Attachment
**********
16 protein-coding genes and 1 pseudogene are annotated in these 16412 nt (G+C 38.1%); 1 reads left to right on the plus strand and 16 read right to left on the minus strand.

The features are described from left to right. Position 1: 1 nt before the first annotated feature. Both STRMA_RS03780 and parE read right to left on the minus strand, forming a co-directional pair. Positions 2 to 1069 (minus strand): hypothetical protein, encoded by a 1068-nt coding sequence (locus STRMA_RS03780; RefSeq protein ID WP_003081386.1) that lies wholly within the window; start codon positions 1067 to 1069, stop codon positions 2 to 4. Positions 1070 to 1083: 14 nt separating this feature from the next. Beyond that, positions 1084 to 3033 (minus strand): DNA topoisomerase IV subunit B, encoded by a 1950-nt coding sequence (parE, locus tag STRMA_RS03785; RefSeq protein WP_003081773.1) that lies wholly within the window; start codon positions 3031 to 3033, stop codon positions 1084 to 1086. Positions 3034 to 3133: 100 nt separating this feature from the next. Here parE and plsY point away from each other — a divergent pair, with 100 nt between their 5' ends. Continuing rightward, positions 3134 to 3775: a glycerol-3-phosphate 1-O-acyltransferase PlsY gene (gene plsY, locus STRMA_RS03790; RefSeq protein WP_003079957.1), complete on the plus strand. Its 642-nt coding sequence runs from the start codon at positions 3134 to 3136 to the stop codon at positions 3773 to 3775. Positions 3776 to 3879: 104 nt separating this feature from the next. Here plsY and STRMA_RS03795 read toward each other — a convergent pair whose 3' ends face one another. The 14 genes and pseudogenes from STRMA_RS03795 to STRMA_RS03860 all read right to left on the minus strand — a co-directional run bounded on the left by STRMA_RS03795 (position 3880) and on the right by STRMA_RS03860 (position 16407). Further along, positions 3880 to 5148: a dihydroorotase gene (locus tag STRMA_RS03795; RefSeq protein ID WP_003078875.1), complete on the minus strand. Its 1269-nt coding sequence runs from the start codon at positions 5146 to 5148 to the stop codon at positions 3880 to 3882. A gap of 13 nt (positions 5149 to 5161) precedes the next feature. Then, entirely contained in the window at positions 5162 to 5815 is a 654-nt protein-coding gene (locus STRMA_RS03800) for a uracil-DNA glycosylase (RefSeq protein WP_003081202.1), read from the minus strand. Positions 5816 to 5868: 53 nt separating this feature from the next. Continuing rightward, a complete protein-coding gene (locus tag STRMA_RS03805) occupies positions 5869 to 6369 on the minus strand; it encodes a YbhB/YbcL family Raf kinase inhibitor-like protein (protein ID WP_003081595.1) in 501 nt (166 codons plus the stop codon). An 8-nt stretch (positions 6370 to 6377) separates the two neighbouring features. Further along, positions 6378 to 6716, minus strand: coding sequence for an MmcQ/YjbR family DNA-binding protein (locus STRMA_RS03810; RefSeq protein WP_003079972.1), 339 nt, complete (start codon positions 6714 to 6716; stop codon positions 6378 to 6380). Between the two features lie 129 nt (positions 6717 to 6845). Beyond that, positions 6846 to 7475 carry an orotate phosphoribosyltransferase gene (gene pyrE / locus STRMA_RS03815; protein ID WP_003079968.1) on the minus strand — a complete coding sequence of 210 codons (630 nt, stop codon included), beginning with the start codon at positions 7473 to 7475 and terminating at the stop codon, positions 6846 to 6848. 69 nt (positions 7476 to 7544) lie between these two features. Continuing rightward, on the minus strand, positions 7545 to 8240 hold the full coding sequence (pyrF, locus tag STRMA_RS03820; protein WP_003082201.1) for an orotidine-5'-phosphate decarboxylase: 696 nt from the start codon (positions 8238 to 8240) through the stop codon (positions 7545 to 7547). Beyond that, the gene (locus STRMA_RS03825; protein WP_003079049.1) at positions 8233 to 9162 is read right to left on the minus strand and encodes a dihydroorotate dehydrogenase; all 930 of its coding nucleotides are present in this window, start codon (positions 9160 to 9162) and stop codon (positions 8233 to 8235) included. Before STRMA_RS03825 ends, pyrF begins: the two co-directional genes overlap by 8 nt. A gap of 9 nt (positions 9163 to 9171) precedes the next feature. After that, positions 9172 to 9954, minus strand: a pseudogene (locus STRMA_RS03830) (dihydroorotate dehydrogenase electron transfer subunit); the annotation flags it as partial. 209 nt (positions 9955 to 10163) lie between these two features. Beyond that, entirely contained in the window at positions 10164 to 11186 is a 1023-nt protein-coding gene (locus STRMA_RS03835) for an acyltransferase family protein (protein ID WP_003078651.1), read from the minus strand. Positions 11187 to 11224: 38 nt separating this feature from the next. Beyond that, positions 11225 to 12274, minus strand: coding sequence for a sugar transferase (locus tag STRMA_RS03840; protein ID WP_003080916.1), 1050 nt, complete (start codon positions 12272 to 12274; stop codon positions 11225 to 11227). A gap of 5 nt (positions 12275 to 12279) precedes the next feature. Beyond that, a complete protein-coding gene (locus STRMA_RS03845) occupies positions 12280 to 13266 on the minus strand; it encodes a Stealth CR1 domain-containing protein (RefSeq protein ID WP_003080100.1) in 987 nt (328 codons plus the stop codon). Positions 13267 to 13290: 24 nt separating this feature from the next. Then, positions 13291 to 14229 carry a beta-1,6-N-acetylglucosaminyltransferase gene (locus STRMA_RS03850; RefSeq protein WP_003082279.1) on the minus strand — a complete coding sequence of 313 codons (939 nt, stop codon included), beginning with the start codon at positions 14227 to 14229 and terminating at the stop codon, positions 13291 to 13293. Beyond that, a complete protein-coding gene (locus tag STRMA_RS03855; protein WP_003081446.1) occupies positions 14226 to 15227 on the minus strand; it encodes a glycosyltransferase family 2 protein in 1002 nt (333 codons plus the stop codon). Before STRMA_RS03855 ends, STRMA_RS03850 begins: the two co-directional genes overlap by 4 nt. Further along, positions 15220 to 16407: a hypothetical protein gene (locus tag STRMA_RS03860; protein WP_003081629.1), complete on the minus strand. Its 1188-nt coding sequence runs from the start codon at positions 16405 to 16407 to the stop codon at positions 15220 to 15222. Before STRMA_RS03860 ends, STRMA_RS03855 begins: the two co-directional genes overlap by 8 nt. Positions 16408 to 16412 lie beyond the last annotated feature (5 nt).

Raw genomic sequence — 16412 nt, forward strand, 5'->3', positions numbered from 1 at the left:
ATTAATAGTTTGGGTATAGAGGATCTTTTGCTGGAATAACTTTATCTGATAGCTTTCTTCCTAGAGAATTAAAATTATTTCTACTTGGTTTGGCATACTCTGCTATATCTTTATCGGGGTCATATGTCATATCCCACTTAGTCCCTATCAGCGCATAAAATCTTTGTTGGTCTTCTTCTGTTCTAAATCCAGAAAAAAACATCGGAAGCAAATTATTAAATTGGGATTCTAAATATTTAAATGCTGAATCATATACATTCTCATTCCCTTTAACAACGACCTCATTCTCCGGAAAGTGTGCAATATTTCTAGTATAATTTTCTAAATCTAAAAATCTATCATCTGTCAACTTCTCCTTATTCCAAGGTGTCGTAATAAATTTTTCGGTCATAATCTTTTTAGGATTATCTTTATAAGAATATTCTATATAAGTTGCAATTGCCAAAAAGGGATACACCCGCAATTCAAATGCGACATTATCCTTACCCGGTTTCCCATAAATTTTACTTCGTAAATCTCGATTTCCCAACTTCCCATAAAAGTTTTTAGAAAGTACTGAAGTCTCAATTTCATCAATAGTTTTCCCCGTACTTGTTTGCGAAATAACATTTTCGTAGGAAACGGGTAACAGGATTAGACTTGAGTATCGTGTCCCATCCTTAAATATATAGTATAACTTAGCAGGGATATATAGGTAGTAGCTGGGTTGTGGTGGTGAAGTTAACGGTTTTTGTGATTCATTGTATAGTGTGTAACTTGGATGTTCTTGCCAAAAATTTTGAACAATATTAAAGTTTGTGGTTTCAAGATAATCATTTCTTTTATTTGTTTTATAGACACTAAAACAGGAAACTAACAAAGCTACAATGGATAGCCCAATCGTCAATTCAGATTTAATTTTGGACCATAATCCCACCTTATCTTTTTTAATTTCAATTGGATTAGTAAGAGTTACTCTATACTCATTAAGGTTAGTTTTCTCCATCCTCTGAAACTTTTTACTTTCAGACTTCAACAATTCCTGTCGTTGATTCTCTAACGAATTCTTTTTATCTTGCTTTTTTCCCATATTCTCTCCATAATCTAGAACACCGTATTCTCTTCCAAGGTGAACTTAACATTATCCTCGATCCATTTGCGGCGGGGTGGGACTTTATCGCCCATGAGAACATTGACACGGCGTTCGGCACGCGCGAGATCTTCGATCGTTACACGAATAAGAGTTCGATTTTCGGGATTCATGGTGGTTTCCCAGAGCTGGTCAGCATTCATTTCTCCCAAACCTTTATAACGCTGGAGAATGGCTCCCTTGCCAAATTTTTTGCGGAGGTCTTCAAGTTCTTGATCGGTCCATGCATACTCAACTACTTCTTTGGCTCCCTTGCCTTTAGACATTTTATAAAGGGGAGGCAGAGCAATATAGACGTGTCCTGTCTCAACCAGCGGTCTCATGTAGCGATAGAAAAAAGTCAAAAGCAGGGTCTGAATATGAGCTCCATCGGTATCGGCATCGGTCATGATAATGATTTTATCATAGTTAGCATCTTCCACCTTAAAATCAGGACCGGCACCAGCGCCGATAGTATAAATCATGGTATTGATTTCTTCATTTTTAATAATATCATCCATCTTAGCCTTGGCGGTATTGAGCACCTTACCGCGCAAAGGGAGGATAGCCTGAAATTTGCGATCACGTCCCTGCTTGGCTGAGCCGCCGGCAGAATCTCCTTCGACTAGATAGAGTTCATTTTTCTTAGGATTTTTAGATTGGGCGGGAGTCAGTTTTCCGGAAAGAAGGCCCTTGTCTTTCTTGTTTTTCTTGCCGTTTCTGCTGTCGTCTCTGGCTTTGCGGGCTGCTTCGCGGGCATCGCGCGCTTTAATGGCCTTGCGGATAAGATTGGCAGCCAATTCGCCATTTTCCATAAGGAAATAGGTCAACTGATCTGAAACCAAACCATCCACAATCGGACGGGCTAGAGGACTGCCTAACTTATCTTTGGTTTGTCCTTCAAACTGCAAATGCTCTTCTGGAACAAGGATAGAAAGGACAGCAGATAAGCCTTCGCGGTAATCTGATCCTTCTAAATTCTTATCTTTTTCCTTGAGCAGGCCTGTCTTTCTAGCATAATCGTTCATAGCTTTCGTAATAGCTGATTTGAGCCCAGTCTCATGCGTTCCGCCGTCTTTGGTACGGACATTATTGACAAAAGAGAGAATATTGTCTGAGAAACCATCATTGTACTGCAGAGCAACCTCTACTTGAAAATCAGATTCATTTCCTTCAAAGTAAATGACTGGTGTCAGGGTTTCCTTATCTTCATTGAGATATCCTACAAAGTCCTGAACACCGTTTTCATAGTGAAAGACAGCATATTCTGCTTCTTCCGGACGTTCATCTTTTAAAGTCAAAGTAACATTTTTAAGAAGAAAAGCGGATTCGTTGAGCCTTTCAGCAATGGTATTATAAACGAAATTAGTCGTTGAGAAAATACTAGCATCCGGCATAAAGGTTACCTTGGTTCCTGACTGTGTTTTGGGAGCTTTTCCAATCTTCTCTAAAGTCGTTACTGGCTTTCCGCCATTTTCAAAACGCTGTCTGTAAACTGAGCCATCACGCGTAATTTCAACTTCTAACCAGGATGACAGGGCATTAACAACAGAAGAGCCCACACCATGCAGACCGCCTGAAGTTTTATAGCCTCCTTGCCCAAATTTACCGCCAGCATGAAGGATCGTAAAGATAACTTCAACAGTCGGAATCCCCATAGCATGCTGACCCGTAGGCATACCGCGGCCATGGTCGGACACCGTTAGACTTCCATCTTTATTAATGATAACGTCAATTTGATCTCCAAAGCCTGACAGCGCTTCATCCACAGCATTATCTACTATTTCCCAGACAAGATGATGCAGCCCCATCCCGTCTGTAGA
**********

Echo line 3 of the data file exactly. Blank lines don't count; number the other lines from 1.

Raw genomic sequence — 16412 nt, forward strand, 5'->3', positions numbered from 1 at the left: